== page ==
The Department of Defense doesn't know whether it is getting cost savings from cloud computing, and may be inviting security risks in the process, according to the Pentagon's inspector general.
A lack of a standard definition for cloud computing across the Department of Defense is undercutting the CIO's effort to roll out cloud services across the department, according to the Pentagon's inspector general.
"DOD cannot determine whether it achieves actual cost savings or benefits from adopting cloud-computing services," the audit report states. "In addition, without knowing what data DOD components place on the cloud, DOD may not effectively identify and monitor cloud computing security risks."
The IG's finding pushes against DOD CIO Terry Halvorsen's emphasis on delivering tangible cost savings by driving adoption of commercial cloud at the Pentagon. The IG report asserts that savings and gains from cloud adoption cannot be determined with the contracting information available.
Since taking over as the Pentagon's top IT official in May 2014, Halvorsen has pledged to build a data-driven approach to cloud. The former Navy CIO has said his goal for DOD was to use data to compare IT performance across the military services, and then take those numbers to industry to set clearer expectations in contracting.
The audit, conducted from December 2014 to October 2015, found that the military services and the DOD CIO lacked a central repository for contract information. When asked for a list of contracts between fiscals 2011 and 2014, CIO officials said their compilation drew on "various sources such as informal data calls and coordination with IT working groups," the report states.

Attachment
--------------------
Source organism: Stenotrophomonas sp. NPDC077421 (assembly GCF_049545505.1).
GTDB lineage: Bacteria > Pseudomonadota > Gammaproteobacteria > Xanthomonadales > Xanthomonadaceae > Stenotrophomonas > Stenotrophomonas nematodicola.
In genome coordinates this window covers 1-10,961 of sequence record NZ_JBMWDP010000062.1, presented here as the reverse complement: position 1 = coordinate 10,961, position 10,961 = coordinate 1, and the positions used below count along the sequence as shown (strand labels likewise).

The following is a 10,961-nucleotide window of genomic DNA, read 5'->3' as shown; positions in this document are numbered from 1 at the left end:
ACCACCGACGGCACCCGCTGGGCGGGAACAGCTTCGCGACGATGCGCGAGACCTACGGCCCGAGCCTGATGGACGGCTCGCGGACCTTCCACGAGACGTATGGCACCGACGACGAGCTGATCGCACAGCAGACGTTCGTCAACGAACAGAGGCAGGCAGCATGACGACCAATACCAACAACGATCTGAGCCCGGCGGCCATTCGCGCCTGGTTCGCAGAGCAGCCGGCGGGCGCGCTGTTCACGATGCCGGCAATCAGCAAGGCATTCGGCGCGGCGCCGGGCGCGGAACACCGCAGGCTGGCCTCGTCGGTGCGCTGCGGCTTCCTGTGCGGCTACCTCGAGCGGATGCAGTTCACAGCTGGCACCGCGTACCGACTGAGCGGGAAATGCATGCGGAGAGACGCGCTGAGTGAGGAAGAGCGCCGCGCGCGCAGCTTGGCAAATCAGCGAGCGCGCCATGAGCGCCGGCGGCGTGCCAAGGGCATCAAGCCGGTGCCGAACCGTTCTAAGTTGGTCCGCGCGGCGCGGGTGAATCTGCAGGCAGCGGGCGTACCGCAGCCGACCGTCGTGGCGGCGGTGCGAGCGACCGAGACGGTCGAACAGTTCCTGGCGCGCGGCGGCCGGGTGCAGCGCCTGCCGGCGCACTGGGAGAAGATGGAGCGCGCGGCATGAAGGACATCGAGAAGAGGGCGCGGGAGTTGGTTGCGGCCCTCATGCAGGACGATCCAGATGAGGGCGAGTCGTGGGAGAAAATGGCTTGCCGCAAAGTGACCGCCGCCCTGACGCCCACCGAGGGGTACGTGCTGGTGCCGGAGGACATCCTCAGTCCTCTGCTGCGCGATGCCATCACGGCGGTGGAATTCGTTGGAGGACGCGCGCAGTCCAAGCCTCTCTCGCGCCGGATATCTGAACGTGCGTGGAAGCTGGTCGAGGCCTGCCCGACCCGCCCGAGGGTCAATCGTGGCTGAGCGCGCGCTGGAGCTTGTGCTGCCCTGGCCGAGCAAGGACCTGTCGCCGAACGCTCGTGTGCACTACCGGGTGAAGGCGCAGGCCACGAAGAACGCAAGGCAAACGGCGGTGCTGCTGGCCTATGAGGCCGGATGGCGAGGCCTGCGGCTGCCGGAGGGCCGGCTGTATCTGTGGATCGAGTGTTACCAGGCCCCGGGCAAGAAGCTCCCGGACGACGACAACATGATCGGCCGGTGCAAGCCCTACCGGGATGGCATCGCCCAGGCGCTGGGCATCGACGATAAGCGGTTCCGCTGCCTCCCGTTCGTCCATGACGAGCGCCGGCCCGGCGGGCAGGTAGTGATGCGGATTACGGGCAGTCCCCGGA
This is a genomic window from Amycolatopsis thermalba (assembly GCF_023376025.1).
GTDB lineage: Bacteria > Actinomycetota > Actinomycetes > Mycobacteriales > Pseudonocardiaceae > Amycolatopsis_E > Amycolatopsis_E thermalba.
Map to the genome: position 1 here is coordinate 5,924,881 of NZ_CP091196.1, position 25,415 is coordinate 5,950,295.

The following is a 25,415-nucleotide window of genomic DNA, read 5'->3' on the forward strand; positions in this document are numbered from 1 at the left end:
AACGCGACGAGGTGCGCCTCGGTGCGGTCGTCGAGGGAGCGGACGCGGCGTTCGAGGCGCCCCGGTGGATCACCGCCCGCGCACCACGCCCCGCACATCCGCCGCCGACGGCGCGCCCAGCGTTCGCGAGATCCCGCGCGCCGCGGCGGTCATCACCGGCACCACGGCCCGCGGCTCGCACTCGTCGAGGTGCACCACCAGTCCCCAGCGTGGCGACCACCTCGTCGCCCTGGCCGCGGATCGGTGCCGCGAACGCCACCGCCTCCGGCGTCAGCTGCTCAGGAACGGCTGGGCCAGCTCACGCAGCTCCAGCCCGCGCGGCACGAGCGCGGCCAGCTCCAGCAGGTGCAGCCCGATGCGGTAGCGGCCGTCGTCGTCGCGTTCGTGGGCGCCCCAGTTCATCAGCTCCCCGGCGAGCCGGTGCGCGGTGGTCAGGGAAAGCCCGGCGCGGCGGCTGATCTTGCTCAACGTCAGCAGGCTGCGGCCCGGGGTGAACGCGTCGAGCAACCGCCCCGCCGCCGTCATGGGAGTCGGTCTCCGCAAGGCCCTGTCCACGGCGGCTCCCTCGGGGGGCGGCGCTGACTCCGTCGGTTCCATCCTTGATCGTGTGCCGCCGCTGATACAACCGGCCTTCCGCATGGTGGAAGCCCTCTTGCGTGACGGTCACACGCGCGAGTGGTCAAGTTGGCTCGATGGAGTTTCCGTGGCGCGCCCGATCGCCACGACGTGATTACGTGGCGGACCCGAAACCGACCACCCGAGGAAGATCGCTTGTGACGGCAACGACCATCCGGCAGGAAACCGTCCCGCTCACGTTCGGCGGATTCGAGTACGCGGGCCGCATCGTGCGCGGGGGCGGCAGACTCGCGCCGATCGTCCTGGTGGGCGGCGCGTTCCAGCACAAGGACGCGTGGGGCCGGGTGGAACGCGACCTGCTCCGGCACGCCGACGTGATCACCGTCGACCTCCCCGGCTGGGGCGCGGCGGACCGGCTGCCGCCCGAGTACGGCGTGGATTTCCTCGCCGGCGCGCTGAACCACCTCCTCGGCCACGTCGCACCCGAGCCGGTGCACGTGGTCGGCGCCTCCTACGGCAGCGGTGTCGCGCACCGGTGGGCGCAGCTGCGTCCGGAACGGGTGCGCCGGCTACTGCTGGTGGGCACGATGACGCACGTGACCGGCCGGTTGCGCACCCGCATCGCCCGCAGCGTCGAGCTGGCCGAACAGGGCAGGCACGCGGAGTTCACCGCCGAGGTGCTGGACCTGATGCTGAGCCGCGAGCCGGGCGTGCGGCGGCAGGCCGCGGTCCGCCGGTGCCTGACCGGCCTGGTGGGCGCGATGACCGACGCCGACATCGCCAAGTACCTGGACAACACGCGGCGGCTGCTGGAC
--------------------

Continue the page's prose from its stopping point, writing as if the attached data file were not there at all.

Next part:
The report notes Halvorsen's effort to standardize defense agencies' evaluation of cloud services via a business case analysis. These analyses must be submitted to the DOD CIO to justify procurements based on cost, security and interoperability. Nonetheless, preparing a business case does not mean an agency will issue a contract, only that it is considering doing so.
The IG recommended that the OCIO either establish a department-wide definition of cloud computing or clarify how the National Institute of Standards and Technology's definition applies to DOD cloud contracts. The OCIO should also set up a repository with detailed information to identify DOD cloud contracts, the IG said.
The Pentagon's principal deputy CIO David L. DeVries appeared to disagree with the IG on the clarity of the office's cloud computing policies. In a reply to the report, he said that DOD's issuance of a cloud security requirements guide adhered to the NIST definition of cloud services. But the IG responded by saying that defense agencies operated under different interpretations of the NIST definition.
DeVries also argued that the office's enhancement of a reporting system known as the Select and Native Programming Data Input System for IT (SNAP-IT) sufficiently addressed the IG's call for a single repository for information on cloud contracts. (The upgrade to SNAP-IT accounts for cloud budgeting and information on contracts, according to the OCIO.) The IG's review of SNAP-IT, however, left the watchdog uncertain about what improvements had been made, and the IG reiterated its call for a department-wide repository.
An OCIO spokesperson said that officials had no comment beyond the response they supplied for the OIG report.
The IG report comes as DOD officials are planning to place increasingly sensitive data in the commercial cloud. Officials are discussing when and how to allow commercial cloud providers to handle Level 6 classified data, and the Defense Information Systems Agency plans to issue multiple provisional authorizations for Level 5 sensitive data in the next 17 months.